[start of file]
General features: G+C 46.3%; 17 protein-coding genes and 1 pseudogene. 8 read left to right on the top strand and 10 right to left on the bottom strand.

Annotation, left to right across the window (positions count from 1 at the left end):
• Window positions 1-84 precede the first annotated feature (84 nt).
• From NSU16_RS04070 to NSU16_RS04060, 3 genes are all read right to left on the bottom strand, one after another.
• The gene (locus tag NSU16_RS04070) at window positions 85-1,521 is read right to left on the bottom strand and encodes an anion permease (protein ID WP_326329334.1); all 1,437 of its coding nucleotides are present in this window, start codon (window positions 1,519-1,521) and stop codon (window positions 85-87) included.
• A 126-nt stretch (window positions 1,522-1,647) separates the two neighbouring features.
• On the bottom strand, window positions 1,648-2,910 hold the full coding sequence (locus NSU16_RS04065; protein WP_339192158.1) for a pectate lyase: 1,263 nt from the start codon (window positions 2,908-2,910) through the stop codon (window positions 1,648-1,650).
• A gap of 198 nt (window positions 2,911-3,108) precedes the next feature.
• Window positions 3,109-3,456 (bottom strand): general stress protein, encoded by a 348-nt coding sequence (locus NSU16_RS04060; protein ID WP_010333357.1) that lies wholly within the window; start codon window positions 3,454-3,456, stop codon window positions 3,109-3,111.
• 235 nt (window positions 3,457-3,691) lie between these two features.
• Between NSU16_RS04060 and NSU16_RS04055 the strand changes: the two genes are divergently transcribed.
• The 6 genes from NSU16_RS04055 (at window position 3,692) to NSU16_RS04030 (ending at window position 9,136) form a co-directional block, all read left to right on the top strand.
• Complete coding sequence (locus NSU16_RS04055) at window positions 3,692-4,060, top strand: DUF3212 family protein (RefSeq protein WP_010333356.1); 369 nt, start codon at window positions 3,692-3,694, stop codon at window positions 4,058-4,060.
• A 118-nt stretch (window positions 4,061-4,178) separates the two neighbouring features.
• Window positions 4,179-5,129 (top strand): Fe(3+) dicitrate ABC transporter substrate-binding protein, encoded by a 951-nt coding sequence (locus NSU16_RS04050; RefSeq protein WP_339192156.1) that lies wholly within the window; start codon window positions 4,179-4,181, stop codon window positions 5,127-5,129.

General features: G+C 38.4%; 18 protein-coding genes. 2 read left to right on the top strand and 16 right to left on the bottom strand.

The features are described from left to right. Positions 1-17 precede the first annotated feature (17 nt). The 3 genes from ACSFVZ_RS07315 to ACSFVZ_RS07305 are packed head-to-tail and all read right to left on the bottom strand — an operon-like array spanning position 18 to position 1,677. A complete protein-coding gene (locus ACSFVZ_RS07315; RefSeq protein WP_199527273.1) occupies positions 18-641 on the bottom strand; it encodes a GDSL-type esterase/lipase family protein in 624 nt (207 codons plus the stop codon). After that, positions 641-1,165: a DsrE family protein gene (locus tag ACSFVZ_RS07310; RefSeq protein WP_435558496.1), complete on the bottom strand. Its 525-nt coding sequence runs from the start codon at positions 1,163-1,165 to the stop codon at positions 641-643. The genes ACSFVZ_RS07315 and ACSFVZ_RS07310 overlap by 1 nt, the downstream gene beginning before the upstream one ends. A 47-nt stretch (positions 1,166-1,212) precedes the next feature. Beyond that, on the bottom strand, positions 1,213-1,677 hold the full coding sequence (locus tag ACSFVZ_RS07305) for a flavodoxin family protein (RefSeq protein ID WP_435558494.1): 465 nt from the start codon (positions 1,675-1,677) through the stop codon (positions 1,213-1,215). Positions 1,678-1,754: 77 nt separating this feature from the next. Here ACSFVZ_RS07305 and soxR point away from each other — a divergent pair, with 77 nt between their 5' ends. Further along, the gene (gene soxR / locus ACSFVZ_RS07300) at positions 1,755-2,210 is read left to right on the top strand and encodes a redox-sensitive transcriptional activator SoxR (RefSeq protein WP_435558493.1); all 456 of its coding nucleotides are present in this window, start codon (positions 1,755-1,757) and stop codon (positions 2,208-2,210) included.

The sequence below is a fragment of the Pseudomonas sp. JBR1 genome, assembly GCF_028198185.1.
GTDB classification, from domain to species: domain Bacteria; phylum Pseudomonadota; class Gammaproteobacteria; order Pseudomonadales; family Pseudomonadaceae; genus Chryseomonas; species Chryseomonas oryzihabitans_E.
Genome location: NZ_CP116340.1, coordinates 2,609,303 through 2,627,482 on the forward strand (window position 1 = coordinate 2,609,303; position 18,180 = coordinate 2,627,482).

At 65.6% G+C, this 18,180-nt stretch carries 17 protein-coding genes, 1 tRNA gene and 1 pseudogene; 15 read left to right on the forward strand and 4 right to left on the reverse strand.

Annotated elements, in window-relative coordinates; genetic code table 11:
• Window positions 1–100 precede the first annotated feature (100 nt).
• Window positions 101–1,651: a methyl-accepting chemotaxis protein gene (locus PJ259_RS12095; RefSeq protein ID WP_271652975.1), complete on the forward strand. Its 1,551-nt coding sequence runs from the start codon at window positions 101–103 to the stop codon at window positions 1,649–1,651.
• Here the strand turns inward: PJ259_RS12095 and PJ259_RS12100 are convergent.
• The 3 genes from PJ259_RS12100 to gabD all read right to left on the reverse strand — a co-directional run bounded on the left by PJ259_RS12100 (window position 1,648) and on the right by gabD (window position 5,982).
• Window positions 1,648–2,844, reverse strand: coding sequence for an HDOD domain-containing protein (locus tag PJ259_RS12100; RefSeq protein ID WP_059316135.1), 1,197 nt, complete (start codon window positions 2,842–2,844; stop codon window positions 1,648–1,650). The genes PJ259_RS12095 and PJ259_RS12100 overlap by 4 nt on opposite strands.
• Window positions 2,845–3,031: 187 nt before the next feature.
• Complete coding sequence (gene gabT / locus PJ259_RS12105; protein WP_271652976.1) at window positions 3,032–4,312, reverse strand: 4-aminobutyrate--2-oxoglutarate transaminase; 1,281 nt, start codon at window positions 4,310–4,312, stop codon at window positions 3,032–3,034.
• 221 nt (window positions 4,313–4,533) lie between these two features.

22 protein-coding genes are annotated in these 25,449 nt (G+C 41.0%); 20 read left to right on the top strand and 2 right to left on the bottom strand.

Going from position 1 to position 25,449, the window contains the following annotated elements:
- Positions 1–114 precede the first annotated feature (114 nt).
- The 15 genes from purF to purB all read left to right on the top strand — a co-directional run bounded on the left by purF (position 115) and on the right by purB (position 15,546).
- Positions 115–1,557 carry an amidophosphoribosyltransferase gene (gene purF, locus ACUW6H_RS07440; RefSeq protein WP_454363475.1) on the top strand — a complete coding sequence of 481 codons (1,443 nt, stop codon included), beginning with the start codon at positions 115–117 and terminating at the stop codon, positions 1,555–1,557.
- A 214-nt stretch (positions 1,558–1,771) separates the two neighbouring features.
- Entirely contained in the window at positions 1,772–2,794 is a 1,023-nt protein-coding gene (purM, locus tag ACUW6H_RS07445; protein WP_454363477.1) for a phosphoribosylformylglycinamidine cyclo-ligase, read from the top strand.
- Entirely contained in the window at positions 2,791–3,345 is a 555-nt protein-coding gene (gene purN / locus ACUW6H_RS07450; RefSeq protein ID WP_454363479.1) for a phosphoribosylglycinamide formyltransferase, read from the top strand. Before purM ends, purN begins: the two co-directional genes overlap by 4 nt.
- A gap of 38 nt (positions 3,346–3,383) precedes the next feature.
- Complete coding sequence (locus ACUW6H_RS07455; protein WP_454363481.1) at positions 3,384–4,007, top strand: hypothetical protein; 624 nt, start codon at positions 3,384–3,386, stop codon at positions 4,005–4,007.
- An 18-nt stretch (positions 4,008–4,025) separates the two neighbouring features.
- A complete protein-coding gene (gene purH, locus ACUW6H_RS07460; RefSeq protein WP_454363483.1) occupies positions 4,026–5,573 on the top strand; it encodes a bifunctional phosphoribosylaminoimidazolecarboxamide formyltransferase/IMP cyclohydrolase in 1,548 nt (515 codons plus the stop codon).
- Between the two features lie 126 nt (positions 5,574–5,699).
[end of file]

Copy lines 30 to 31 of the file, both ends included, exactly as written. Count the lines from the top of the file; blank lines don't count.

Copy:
• 221 nt (window positions 4,313–4,533) lie between these two features.

22 protein-coding genes are annotated in these 25,449 nt (G+C 41.0%); 20 read left to right on the top strand and 2 right to left on the bottom strand.